Smashed lawn ornament repaired and back in place
He’s only as high as the average person’s knee, but he weighs 60 pounds. That’s because he’s made of cement.
The grey-and-black donkey lawn ornament has been stationed in Jake and Diane Brown’s front yard on Carnarvon Street for 25 years.
“Children would walk up the street to look at the donkey and to touch him,” Diane said.
But two months ago the donkey went missing.
Neighbour Natasha Hutcheson found Diane standing over the donkey in Carnarvon Park a few days later.
“His legs and ears were broken off and bits of wire were sticking out. She seemed so sad about the donkey,” Hutcheson said of Diane’s reaction.
Unbeknownst to Diane, Hutcheson swung into action later that day. With the help of her four children, ages 5 to 12, and husband Mark, the broken donkey was brought back to the Hutchesons’ yard. With the help of a cement tradesman, the donkey was put back together. Hutcheson’s kids picked out “just the right grade of grey” and painted the ornament. Then they took it over to the Browns’ house across the street.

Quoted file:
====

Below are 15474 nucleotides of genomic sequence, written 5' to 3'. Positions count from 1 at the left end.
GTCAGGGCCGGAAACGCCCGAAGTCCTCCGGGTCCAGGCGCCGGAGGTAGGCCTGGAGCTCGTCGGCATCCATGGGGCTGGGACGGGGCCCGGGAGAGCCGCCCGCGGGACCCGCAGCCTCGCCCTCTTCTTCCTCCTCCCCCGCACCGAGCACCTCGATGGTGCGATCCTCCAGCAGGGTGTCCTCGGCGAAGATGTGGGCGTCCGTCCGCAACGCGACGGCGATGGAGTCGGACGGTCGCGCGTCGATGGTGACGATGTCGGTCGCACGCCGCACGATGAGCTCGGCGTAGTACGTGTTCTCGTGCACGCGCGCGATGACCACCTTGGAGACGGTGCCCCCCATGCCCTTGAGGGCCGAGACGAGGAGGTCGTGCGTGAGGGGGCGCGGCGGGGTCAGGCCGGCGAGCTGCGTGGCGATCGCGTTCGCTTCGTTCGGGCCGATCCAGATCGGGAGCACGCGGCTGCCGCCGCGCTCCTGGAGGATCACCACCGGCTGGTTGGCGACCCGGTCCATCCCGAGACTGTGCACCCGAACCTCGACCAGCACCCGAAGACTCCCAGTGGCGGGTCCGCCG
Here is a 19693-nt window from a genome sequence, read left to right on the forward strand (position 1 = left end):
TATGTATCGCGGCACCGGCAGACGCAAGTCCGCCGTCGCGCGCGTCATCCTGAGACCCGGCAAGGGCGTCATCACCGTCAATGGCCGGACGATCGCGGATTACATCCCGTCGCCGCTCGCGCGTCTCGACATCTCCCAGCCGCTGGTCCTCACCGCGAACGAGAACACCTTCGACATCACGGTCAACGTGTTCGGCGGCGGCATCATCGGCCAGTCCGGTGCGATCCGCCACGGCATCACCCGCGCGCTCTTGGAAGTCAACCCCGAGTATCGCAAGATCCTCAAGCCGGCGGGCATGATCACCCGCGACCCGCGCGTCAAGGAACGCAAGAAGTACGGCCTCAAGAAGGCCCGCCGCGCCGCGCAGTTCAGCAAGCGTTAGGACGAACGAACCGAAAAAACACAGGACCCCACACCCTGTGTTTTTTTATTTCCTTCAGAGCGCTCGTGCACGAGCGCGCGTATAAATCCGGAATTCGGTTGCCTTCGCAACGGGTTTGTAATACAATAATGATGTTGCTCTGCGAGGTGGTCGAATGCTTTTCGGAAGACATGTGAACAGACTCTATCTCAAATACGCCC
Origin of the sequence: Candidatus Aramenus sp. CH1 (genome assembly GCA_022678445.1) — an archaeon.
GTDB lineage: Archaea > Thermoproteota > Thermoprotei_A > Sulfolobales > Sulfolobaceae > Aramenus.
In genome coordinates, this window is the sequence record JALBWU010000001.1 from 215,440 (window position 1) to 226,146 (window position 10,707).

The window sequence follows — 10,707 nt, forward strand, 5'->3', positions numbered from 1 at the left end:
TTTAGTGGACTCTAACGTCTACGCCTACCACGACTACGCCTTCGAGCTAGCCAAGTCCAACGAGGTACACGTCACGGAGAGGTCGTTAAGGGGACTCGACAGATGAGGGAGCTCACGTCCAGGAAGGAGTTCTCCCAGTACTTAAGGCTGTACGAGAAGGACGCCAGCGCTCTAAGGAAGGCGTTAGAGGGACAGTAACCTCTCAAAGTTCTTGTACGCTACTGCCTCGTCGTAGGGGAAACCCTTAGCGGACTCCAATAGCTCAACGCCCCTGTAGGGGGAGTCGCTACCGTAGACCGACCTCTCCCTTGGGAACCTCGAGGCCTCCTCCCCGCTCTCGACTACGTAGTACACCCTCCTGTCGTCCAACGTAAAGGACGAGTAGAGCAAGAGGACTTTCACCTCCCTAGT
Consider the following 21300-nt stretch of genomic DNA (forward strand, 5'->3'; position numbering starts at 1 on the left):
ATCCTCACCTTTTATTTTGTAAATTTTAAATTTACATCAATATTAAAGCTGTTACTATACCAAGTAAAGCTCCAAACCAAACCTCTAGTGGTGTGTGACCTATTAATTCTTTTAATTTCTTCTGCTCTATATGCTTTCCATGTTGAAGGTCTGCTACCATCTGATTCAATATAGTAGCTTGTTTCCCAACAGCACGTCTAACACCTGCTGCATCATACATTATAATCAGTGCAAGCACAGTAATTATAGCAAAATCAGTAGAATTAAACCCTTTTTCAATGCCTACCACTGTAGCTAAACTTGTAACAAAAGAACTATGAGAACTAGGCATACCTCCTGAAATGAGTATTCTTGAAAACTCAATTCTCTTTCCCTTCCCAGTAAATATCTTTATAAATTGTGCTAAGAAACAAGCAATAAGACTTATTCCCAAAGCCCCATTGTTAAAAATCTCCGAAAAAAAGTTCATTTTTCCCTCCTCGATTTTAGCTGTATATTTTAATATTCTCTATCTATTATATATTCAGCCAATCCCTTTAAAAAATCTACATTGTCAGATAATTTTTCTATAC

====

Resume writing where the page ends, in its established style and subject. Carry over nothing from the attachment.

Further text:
“She knocked on our door and said “We’re home!’” Diane said. “We didn’t know what she was talking about, but it was that the donkey was home.” Along with the ornament, Mark had written a one-page story from the ornament’s perspective about its surmised travels of being kidnapped “by a group of humans of the adolescent variety” and taken to Carnarvon Park, a former race track.
“I am a strong little guy, but their attempt to ride me around the park proved too much for my little body,” he wrote.
The Browns are delighted to have the donkey back, but were even more touched by the Hutcheson family’s actions.
“It tells me how kind neighbours are,” Diane said.
Natasha has equally kind words for the Browns.
“They’re nice people and I just felt bad that kids would do that.”
The donkey is now chained to the house, the better to prevent any more late-night excursions.